The Web App: imagining the next version

Most applications have their weak points, and by the end of a testing session the test team is painfully aware of them. This is certainly true of the application we’ve been testing the last few weeks. It seemed worth my time to suggest a fix while everyone was still thinking about the system, so I spent today and yesterday putting together a proposal.

Describe the problem, Dabbler: The system stores electronic copies of documents which record information about two or more clients who have a business relationship. Generally speaking, the clients come in two varieties, and who is in each role is crucial to the specific record. Our back-end vendor stores this client information in a single table, with appropriate flags to tell which client is taking which role for this document.

Since the client data is stored in a single table, the original web developers chose to create a single data entry screen, which the user is expected to repeatedly fill in until the client information is fully specified. Client-type is selected using a radio button, as are a couple other variants. The person doing the input then moves on to two more forms, which describe the contents of the document the application is being asked to create. At that point, if all has gone well, the user moves the document-information to the shopping cart, where it stays until he or she completes the purchase.

Why this is a difficulty:

  • The number of clients is unknown: Until the user tells the application to stop adding clients, the application just keeps cycling through the same screen. Since the designers chose to use one screen for both types of client, the design is very flexible–but precisely because of that flexibility, every tester has reported that the screen is cluttered and confusing.
  • A further annoyance resulting from the multi-purpose design is that the buttons at the bottom of the screen are pretty confusing: One recycles the screen, another goes to the “Next” screen, and a third exits the application. It turns out that none of these labels are obvious to the users.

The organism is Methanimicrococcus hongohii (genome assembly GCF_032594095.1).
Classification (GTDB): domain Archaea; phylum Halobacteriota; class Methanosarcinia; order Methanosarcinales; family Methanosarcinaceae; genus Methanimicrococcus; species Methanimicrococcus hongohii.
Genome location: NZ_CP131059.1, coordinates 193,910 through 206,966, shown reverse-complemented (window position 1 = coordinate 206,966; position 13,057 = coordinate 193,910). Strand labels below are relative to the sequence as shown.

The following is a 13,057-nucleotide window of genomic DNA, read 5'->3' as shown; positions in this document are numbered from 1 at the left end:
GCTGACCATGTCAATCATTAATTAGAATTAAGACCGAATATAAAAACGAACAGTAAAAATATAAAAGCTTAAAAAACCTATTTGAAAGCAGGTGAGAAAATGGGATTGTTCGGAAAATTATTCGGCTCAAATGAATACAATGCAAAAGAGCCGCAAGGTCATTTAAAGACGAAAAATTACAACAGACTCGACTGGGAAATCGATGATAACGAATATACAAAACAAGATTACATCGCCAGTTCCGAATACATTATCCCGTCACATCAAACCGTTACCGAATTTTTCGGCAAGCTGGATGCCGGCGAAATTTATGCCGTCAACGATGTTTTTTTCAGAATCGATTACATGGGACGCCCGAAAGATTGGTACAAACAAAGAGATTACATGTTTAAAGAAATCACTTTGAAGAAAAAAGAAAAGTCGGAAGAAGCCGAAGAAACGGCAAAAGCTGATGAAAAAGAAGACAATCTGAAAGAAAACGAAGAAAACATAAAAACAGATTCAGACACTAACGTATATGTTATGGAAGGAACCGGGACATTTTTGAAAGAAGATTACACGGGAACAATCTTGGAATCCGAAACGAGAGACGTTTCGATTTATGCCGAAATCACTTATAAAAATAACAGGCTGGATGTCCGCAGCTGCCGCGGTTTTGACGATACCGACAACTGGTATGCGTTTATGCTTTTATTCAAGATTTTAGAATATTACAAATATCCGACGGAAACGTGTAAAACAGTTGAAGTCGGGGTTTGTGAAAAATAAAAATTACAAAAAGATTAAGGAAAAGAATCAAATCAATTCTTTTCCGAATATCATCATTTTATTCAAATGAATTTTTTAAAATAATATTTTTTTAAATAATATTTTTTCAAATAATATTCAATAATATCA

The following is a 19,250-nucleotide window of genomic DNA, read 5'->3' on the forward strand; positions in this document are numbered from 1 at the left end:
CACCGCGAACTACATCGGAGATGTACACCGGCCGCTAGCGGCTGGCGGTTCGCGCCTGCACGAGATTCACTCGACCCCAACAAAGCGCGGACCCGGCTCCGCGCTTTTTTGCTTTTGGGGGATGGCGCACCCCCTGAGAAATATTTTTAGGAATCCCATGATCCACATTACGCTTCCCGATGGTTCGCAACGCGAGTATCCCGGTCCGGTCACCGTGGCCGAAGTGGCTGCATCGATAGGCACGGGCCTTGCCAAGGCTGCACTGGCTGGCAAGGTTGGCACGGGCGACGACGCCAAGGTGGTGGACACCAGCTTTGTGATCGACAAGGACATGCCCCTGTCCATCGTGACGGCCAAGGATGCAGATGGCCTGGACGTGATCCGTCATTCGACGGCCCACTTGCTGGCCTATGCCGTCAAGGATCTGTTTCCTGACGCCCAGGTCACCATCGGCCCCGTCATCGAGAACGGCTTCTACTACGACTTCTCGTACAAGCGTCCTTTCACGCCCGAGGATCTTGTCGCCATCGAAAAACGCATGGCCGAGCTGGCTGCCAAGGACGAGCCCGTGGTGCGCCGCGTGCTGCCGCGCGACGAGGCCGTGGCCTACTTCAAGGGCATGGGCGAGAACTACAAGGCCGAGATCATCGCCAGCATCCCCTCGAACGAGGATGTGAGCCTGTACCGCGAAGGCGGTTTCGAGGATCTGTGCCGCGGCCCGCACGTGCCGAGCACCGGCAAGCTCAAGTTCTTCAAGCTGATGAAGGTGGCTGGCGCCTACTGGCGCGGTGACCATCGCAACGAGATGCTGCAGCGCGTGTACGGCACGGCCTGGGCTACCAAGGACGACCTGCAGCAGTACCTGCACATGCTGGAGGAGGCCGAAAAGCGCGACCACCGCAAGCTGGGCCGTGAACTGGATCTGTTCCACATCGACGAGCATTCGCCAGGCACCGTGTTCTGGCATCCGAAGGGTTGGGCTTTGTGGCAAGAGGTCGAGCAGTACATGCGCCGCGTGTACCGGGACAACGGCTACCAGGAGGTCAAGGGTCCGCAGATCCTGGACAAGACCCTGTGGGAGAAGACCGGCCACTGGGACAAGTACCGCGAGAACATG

• One last aggravation reported by every tester is that pressing the browser’s [Back] button has undesirable results, as the users are presented not with the just-input data but find a totally empty form, and an array of required fields (which the software enforces).

This is not a show-stopper, but since every tester found the screen difficult, it’s going to give our support staff headaches.

My main proposal is to separate the two types of input. Specifically, I propose duplicating the existing client input page, then disabling specific options on each copy so that the users would necessarily fill out all the instances of one type of client before moving on to the other client type. This should reduce the radio-button clutter on the screen, and will permit putting better navigational clues on the buttons. I expect this is an inexpensive win.

A secondary proposal is to redesign the input screens so that an “empty” screen stops being a trap; specifically, I’m proposing that submitting a screen with no fields filled bypass the screen edits, and that the record be discarded.  I expect this proposal to have some technical difficulties, and that the web coder will offer an alternative solution.

Of course, no one was around on this day-before-the-holiday, so only Margie and I have actually seen the write-up. We’ll see what everyone else thinks next week….

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